Endurance training is athletic training which is designed to improve stamina, endurance, and overall performance. Athletes use it while they prepare for both long and short events, ranging from iron man events to sculling. People who are not athletes may utilize endurance training as a method to get fit. It is advisable to undertake such training under the advice of a coach or personal trainer.
As endurance training progresses, the body actually undergoes physiological changes. The training conditions the heart and lungs, slowing the heart rate, increasing oxygen exchange in the lungs, and upping cardiac output. People in endurance training also produce more red blood cells, and have elevated levels of some enzymes in their muscles. The bloodflow to skeletal muscle is increased, as is the capillarization in the muscle bed, meaning that the network of blood vessels is more extensive.
This form of training often relies on aerobic exercise and lots of hard cardiovascular exercise. Exercises vary from day to day, and can include a variety of activities. It may be paired with stretching regimens to keep the body toned and flexible, and to allow plenty of time to warm up and cool down so that the body is not injured.
A personal trainer or coach can help develop an endurance training program which is suited to a particular athlete and sport. The program will vary in intensity at various points to keep the athlete in condition without causing damage or injury. As the program proceeds, the athlete's body will be able to use energy more efficiently and to increase the delivery of usable energy to the muscles when it is needed.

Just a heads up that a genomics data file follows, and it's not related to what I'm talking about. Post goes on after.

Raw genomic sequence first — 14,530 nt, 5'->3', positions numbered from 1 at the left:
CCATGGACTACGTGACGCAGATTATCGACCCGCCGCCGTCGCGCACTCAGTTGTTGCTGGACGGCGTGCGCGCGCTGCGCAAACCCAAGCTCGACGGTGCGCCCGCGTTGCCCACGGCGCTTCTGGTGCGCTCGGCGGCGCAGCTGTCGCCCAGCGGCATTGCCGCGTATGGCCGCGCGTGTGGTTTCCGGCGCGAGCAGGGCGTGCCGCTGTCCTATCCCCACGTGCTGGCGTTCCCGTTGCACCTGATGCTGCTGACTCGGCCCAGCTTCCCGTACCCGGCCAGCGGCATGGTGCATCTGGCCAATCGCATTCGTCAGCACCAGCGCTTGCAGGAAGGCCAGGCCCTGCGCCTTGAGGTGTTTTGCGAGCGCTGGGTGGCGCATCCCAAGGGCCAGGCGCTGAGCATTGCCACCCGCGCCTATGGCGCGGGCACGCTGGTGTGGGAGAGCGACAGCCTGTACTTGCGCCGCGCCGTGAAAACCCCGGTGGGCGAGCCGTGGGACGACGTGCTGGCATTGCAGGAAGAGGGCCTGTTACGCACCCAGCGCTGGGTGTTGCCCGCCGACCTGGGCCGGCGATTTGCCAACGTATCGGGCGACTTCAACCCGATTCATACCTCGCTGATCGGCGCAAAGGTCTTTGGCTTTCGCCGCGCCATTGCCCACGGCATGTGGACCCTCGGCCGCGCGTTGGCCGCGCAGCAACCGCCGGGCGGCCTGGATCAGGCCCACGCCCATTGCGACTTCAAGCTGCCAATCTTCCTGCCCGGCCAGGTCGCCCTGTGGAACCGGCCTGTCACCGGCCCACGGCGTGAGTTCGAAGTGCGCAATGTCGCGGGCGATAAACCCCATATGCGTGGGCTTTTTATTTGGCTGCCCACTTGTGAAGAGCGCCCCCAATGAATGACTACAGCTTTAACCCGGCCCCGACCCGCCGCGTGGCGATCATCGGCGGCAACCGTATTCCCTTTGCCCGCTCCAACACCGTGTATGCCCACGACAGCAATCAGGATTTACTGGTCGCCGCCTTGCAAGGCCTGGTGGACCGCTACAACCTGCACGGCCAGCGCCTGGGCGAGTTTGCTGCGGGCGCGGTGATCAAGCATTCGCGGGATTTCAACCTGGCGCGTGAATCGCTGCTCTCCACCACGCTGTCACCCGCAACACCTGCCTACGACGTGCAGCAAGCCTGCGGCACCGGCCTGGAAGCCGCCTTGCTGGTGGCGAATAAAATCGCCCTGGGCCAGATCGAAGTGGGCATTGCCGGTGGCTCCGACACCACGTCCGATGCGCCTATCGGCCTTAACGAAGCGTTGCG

Some of the changes associated with endurance training would be viewed as signs of ill health in people who are not in athletic training, which is something to be aware of. When visiting a doctor, an athlete in training should make sure that the doctor knows about the kind of training the athlete does, and that the athlete's resting heart rate is normally lower than that of the average population. Otherwise, a doctor may think that the athlete has an underlying muscle problem.
People who have been injured should not plunge back into an endurance training program, although it is worth noting that people in good physical condition often recover more quickly from injuries. A doctor should be consulted before resuming activity after an injury, and adjustments may need to be made to a training plan to accommodate healing.